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Article
February 26, 1968

CORONARY HEART DISEASE: THEN AND NOW 1914

JAMA. 1968;203(9):798-799. doi:10.1001/jama.1968.03140090182013
Abstract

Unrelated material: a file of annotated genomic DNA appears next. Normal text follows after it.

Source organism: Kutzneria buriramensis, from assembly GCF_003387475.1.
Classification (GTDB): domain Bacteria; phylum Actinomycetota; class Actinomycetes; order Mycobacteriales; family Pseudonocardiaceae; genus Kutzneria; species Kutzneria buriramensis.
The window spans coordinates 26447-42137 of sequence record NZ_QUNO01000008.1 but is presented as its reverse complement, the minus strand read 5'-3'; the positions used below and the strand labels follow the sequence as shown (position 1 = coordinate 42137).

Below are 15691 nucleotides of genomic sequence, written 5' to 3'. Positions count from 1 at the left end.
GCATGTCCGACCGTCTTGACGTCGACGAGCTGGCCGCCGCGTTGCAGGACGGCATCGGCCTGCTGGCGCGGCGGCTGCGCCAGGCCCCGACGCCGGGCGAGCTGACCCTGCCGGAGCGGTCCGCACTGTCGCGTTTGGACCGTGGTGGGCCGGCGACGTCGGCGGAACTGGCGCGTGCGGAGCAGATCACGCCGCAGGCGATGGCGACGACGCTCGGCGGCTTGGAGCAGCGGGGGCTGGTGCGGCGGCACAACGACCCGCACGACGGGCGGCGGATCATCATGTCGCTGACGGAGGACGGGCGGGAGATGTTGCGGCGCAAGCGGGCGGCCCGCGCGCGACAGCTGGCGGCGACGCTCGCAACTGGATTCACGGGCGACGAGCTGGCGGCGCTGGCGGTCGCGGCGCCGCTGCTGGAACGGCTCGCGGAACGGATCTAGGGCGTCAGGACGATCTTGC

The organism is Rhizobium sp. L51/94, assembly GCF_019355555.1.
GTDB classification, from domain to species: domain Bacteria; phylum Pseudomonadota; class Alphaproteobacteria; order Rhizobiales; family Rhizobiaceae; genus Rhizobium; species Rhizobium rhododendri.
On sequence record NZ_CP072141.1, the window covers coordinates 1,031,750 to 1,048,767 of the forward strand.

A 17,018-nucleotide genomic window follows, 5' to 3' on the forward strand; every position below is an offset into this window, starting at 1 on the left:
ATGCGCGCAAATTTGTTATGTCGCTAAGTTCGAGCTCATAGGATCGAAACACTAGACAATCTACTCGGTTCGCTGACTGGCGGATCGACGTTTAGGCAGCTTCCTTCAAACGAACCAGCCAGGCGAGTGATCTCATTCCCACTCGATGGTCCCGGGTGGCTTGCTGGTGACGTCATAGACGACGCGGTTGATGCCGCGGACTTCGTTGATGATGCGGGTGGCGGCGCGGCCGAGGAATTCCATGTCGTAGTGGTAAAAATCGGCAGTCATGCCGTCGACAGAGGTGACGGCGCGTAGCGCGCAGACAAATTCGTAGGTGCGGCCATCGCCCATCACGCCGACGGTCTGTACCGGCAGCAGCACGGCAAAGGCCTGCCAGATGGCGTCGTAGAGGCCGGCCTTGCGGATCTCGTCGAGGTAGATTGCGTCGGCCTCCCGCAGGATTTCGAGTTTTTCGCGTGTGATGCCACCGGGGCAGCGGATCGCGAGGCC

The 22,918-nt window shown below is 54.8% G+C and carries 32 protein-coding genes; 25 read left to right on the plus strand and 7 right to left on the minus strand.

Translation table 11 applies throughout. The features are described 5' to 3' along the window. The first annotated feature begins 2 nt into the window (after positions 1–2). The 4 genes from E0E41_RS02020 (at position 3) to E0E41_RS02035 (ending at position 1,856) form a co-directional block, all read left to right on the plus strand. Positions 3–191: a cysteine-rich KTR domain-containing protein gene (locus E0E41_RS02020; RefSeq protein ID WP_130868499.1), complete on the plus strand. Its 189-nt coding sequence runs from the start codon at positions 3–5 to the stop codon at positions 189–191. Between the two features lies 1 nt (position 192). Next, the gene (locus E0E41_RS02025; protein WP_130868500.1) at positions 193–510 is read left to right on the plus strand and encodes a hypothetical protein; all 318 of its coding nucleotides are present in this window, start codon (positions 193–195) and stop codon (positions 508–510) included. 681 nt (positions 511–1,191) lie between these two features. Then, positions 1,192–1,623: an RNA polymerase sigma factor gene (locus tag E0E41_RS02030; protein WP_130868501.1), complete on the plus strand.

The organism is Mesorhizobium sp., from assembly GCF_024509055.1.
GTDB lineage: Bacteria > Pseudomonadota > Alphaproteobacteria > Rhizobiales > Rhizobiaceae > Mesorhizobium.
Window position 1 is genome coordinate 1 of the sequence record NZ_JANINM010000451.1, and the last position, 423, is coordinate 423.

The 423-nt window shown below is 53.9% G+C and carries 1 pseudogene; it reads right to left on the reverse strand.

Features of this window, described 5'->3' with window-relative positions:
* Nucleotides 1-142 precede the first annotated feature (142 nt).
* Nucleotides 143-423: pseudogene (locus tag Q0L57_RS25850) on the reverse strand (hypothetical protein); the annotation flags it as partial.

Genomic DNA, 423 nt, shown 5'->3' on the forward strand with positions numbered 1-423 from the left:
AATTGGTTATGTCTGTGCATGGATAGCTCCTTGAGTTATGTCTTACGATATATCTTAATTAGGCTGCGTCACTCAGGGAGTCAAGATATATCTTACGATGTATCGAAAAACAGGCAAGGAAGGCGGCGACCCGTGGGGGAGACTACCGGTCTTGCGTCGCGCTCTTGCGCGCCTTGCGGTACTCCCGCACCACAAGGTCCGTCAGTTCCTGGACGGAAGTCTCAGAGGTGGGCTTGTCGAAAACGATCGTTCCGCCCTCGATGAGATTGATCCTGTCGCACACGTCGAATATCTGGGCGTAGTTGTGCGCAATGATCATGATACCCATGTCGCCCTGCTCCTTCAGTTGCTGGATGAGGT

Two years after James Herrick1 published in The Journal of the American Medical Association in 1912 his classical paper on coronary thrombosis Richard Cabot2 published, also in The Journal, his important paper on the causes of heart disease in which he said that "the ravages of arterial disease and perhaps many other causes may produce the lesions of chronic fibrous myocarditis, with or without recognizable symptoms. A diagnosis of myocarditis is like a diagnosis of 'ulcer'; it calls for an etiologic qualification." In that paper Cabot analyzed 600 cases of heart disease with failure seen at the Massachusetts General Hospital and attributed the types or causes as follows: rheumatic heart disease 278, nephritic 117, arteriosclerotic 93, and syphilitic 74; there were also 8 goiter hearts and 30 cases not classified. He went on to say that those with "arteriosclerotic" heart disease "often live many years in comparative comfort. On

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